In late January 1944, Kitakami escorted another convoy to Port Blair. On its return voyage while transiting Malacca Strait, southwest of Penang, Malaya, on 27 January 1944, the Kitakami was hit aft by two torpedoes fired by the HMS Templar (P316). The Kinu took Kitakami in tow to Angsa Bay, Malaya for emergency repairs, followed by extensive repairs at the No. 101 Repair Facility at Seletar Naval Base, Singapore in February. Repairs were not completed until 21 June 1944. However, after departing Singapore to escort the tanker Kyokuto maru, Kitakami began to take on water and had to put into Cavite Navy Yard in the Philippines from 12 July 1944 to 26 July 1944. Despite the additional repairs, Kitakami still took on water on its return voyage to Sasebo.

As a Kaiten carrier

From 14 August 1944 Kitakami was repaired and modified at Sasebo into a Kaiten human torpedo carrier with a capacity for eight Kaitens. A 20-ton crane, formerly from the seaplane carrier Chitose, was fitted to raise and lower the Kaiten into the water. The stern was remodeled into an overhanging ramp configuration and the aft turbines were removed as well, and the space used to hold spare parts & repair equipment. The removal of these turbines reduced Kitakami's top speed from 36 to 23 knots. All of Kitakami's armaments were removed and replaced by two Type 89 127-mm AA guns and 67 Type 96 25-mm (12x3 and 31x1) AA barrels, two Type 13 air-search and one Type 22 surface-search radars. Two depth charge launching rails were installed at the stern and two depth charge throwers were also installed. The refit was completed on 20 January 1945, and Kitakami was assigned directly to the Combined Fleet.

On 19 March 1945, American Task Force 58 aircraft carriers USS Essex (CV-9), USS Intrepid (CV-11), USS Hornet (CV-12), USS Wasp (CV-18), USS Hancock (CV-19), USS Bennington (CV-20) and the USS Belleau Wood (CVL-24) made the first carrier attack of the war on Kure Arsenal. More than 240 aircraft (SB2C Helldivers, F4U Corsairs and F6F Hellcats) attacked the battleships Hyuga, Ise, Yamato, Haruna, aircraft carriers Amagi, Katsuragi, Ryuho, Kaiyo and other ships. Kitakami sustained no damage.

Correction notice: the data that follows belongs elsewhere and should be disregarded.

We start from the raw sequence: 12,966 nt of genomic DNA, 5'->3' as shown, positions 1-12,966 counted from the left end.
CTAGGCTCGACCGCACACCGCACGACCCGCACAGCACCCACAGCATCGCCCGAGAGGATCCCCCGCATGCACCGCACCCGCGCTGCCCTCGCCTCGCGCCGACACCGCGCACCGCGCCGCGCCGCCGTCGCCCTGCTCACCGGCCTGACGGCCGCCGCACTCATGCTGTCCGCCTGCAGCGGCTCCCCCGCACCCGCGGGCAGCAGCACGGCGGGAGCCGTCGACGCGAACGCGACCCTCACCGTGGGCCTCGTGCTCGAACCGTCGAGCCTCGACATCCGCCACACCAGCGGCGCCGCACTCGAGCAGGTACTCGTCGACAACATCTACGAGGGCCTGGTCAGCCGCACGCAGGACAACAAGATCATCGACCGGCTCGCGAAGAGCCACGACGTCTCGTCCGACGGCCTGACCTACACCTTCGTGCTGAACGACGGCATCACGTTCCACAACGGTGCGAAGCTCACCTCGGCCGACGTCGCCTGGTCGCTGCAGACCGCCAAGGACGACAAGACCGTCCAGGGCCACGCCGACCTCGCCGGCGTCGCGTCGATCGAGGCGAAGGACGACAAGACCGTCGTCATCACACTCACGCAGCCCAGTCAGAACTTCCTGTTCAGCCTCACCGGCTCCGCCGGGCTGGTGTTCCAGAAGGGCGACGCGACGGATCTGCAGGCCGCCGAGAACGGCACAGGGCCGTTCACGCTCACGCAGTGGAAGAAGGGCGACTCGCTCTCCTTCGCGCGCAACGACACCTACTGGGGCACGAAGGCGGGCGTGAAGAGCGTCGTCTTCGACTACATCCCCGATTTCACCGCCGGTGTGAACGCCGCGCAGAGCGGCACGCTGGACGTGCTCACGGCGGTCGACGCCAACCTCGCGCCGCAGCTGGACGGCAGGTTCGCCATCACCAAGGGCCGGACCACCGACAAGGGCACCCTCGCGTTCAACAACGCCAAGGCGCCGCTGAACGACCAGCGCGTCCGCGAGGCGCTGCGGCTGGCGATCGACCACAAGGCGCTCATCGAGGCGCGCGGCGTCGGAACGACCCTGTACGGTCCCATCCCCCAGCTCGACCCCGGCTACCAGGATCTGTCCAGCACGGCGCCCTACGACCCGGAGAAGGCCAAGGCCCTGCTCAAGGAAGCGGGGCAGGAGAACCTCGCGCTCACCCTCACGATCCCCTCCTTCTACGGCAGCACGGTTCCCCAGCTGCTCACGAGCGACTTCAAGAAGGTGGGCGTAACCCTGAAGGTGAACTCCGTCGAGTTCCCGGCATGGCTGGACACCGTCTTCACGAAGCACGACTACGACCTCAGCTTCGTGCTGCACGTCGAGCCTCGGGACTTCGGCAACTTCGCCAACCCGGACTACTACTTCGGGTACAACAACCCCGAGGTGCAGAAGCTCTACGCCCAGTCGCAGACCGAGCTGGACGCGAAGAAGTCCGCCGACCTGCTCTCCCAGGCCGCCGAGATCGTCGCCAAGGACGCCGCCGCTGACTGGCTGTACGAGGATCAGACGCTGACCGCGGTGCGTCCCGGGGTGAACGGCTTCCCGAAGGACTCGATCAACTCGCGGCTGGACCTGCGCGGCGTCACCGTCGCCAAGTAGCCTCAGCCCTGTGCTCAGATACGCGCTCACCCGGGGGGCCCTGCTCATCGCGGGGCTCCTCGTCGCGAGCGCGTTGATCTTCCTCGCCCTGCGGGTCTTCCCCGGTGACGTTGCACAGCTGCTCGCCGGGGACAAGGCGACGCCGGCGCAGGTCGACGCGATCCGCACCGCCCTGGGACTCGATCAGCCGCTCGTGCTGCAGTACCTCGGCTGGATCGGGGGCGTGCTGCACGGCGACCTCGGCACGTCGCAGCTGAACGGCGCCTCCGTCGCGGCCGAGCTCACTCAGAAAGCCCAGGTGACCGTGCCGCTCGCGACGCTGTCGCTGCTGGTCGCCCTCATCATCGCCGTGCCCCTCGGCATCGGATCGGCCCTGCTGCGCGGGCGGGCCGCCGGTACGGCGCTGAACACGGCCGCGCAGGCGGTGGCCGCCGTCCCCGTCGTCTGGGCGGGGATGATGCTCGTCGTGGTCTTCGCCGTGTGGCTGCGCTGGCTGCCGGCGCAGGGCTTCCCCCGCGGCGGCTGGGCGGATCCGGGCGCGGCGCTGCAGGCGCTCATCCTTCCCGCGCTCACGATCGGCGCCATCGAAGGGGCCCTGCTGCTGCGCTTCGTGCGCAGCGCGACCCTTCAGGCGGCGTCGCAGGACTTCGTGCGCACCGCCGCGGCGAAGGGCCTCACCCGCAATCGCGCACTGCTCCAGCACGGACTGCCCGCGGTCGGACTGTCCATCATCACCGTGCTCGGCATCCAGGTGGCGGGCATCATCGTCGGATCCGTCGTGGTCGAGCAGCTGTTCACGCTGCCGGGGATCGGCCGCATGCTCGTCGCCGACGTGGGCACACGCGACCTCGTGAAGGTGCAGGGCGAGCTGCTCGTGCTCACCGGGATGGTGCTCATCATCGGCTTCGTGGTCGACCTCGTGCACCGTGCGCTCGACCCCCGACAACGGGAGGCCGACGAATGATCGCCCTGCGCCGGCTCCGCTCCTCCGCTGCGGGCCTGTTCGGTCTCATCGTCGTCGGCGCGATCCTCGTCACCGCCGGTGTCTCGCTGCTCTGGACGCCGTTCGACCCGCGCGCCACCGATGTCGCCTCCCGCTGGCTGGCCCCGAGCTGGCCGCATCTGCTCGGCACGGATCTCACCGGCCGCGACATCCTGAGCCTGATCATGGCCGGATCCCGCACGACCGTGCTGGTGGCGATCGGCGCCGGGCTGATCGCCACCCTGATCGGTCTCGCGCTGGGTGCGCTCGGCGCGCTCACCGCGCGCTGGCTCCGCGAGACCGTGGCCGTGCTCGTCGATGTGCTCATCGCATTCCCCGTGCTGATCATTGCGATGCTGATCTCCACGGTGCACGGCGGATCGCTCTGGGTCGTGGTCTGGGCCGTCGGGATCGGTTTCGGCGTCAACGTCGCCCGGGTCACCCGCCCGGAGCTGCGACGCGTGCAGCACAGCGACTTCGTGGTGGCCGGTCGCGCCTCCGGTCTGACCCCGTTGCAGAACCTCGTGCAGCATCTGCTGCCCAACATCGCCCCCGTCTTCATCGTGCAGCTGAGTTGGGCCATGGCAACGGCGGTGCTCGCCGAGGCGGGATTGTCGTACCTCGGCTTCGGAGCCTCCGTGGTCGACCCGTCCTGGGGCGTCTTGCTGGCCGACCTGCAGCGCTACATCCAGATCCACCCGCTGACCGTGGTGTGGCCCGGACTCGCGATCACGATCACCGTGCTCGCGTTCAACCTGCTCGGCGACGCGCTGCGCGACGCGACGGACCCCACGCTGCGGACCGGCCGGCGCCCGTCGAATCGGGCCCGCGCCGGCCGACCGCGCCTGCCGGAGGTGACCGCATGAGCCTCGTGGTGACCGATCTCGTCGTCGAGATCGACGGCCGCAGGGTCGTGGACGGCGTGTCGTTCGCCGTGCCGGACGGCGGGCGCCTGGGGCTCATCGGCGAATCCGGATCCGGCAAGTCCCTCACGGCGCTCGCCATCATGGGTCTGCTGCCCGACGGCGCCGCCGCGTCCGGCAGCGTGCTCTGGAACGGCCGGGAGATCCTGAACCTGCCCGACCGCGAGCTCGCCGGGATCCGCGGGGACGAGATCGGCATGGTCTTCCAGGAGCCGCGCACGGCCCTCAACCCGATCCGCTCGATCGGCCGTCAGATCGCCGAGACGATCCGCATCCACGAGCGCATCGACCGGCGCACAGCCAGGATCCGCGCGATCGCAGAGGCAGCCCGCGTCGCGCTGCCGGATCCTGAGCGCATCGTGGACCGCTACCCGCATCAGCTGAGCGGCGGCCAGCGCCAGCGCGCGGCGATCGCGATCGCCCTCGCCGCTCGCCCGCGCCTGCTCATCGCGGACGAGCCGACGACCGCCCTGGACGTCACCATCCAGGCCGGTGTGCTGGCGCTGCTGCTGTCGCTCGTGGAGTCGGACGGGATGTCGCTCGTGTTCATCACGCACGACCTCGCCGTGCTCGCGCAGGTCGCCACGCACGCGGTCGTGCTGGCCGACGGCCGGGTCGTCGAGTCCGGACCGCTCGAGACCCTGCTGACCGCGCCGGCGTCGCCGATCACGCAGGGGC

In July 1945, an additional twenty seven single mount Type 96 25-mm AA guns were fitted to Kitakami. However, on 24 July 1945 about 200 aircraft Task Force 38's USS Essex (CV-9), USS Ticonderoga (CV-14), USS Randolph (CV-15), USS Hancock (CV-19), USS Monterey (CVL-26) and USS Bataan (CVL-29) again attacked the Kure area. Kitakami was damaged by strafing and thirty-two crewmen were killed.

Post-war

After the surrender of Japan on 2 September 1945, Kitakami was moved to Kagoshima and assigned to the Repatriation Service. She was used as a repair tender for ships on repatriation duties.

Kitakami was removed from the Navy List on 30 November 1945, and scrapped at Nanao from 10 August 1946 – 31 March 1947.

(from Wikipedia .org)

Technical specification:

  • Laid down at Sasebo Navy Yard
  • Launched 3. Jul. 1920
  • Completed 15. Apr. 1921
  • Reconstruction and rearmament: 1927, 1941, 1942, 1944, 1945
  • Broken up 31. Mar. 1947
  • displacement: 5,870 tons full load
  • length: 158.5 m
  • beam: 14.17 m
  • draught: 4.80 m
  • ship horse power: 90,000shp
  • speed : 36 knots
  • crew: 439

Armament:

  • Main guns 4 (4x1) 5.5' = 14 cm
  • 4 25mm AA guns (2x2)
  • 10 quadruple 24' torpedo tubes
  • 2 racks of depth charges of 6 DC each

Building the model of PitRoad IJN KITAKAMI 1941 in scale 1:700